Yenisel Rodriguez Perez
Supposedly for purposes of promoting tourism, the official image of Cuban provinces is perpetuated, in great measure, through the old mansions and productive infrastructure of the former wealthy classes that inhabited and managed them.
This image, like a Chinese lantern, offers us a journey through space and time to where veritable overlords settled and enriched themselves. It is a historical journey that reveals how the politico-economic and intellectual patrimony of the provincial aristocracy was instituted. Valued as local treasures, provincial patrimonial authorities administer these properties with great tenacity and pride.
Provincial museums are the cultural institutions that spearhead the imposition and socialization of this image. From them are promoted and marketed a form of tourism that I will call “of the upper class.” From the biographies of those gentlemen, their families and friends we must manage to reconstruct the social history of the province in its entirety, particularly that of its people. The theatricalism of this tourism “of the upper class” is projected as a historical sequence comprising three epochs.
First we have the arrival of nascent peninsular capitalism, which includes the government houses, the Plazas de Armas and the military fortresses. With such an arrival germinated the spirit of Cuban capitalist, opening the way to a second moment. Here I’m speaking of Creole capitalism and patriotism, a flourishing branch that snapped off from the cherry tree of the Spanish forefathers.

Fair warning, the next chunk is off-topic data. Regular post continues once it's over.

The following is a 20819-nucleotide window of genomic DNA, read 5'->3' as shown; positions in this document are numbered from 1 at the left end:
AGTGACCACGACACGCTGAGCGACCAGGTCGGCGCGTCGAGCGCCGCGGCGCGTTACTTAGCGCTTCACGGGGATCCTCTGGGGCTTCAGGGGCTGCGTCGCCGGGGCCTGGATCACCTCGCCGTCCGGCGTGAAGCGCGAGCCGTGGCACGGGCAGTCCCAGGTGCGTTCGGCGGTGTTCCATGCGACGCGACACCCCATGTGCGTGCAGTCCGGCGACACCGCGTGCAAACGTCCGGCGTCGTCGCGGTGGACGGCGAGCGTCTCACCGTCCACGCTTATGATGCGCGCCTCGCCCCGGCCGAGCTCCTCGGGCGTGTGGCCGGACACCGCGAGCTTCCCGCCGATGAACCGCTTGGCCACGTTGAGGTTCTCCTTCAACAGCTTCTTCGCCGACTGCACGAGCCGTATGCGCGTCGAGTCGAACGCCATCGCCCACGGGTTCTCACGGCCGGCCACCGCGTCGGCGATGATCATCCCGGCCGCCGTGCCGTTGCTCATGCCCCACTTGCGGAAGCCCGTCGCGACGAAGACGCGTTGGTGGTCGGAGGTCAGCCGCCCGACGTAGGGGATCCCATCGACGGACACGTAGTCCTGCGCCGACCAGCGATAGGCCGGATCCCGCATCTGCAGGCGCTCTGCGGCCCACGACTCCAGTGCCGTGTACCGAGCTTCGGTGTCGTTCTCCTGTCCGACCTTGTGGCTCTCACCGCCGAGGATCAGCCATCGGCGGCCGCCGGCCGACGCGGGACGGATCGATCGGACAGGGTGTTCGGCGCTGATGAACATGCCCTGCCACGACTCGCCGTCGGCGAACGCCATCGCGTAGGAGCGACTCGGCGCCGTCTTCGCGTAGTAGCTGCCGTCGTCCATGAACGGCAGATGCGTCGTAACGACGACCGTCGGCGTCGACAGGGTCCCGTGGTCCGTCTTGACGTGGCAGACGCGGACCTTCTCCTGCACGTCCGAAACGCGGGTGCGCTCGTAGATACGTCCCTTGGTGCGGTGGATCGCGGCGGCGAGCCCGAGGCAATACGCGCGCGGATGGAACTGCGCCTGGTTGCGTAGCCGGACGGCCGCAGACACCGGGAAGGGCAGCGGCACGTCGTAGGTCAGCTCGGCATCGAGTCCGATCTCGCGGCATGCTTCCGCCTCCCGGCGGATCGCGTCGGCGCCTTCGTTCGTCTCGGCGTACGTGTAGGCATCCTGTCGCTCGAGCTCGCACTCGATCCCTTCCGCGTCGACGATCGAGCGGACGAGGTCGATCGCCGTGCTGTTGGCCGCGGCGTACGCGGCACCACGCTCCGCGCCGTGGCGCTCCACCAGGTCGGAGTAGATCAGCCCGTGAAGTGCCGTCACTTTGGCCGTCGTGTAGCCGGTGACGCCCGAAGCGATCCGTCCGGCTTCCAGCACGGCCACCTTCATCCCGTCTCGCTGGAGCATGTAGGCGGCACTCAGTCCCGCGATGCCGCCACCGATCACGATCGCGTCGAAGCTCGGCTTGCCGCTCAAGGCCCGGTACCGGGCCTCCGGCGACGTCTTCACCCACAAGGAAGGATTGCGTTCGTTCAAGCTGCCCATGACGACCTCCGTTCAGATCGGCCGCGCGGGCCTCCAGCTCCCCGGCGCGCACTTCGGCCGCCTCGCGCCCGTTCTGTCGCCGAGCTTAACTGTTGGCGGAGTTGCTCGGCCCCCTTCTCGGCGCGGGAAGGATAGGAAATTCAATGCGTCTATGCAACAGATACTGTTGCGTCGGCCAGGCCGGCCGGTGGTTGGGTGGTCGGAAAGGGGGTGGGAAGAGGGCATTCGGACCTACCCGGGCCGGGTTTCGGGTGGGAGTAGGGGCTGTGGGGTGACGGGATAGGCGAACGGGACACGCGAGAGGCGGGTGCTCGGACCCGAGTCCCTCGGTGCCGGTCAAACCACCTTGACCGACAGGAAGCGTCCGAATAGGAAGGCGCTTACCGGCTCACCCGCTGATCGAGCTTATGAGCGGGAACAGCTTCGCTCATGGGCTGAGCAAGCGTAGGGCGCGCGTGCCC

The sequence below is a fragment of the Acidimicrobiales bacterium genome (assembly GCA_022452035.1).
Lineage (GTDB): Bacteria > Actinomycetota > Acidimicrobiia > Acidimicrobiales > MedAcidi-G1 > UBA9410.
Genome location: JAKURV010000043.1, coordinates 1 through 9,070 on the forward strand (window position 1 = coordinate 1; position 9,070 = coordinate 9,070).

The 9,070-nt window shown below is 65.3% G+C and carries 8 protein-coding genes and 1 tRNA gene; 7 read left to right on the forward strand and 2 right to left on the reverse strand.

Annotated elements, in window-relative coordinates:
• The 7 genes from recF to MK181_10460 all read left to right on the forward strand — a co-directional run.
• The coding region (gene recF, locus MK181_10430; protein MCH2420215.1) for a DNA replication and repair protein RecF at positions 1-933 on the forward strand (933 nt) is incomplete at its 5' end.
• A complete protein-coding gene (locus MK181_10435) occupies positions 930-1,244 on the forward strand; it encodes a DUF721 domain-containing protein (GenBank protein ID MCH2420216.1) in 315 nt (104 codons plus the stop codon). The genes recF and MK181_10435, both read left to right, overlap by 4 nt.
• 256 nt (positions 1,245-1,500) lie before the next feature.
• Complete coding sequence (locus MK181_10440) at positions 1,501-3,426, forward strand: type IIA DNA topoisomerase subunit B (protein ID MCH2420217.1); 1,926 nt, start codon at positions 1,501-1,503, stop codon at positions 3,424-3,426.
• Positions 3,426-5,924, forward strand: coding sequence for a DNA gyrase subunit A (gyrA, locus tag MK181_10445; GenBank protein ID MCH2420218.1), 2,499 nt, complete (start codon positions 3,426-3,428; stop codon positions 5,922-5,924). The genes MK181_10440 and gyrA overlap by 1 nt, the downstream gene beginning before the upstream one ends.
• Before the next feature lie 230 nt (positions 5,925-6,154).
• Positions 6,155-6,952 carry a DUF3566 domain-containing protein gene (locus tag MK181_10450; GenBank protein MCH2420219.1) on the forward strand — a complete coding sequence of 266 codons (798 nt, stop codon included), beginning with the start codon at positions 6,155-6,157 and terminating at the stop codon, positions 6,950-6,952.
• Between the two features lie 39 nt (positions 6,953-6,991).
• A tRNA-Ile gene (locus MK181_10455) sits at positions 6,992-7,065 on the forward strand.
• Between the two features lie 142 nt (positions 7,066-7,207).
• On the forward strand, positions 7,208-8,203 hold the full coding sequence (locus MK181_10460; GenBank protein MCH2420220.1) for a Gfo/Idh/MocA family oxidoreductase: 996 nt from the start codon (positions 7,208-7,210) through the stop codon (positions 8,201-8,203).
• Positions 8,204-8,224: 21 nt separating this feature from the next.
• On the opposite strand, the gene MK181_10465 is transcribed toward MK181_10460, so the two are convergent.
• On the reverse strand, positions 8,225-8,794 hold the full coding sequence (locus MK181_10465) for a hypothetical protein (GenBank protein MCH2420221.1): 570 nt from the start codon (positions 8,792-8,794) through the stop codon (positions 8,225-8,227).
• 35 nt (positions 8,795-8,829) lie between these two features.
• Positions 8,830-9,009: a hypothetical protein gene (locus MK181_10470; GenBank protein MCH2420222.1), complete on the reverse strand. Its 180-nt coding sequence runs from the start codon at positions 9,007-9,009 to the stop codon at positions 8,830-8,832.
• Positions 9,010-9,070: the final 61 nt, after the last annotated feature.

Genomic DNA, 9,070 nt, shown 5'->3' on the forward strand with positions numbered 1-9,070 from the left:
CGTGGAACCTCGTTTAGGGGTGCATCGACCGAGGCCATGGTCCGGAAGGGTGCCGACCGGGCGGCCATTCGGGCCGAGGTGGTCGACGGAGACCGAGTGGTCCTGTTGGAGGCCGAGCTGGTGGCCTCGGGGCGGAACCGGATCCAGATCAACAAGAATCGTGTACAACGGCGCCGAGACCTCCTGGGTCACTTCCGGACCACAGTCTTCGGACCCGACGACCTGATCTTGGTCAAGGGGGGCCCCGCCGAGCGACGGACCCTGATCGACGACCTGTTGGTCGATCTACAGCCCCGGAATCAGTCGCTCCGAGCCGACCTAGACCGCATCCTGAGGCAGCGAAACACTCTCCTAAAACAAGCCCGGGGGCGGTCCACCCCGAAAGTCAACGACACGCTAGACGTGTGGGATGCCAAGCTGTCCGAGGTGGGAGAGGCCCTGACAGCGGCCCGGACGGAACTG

Here the Creole plantation owners and intellectuals appear, with their studies in France, their noble romances and their odysseys as fighters for independence. These are stories that intoxicate us thanks to that affable atmosphere that the museum guides persist in recreating after reworking the structures of the beautiful homes of our heroes of independence, seeking to conceal those perennial marks that their bloodstained slaveocracy incrusted in the foundations of those house/altars, though today these are anointed with the love of the people.
Then a third stage, that of the republican bourgeoisie estates. Here we have of all the stories: bourgeois exploiters of wage-labor workers, bourgeois humanitarians, the geniuses of scientific humanism, a great and revolutionary bourgeoisie, etc.
Immersing ourselves in this official historical story implies assimilating a great deal of luxuriousness and refined culture, and I’m speaking of more than material prosperity. For a moment it seems we’re visiting a historical-industrial center in Manchester or Boston.
Later, finally tired from trudging through those gigantic houses and industrial sites, we rejoin the numb and fatigued hustle and bustle of the street. Seated on the curb of the nearest park, we watch the resumption of the present face of daily provincial life. Its penetrating presence shrouds the provincial museums and their historical discourse in the same way the sea enshrouds imperial shipwrecks.
It shrouds them and their contradictory stories, with the eloquence of simplicity and poverty, of the common citizens and their affections; with the warmth given off by the blood from the living.
In that single instant another type of tourism begins, neither better nor worse than the tourism of progress and capital cities, but much more real and authentic.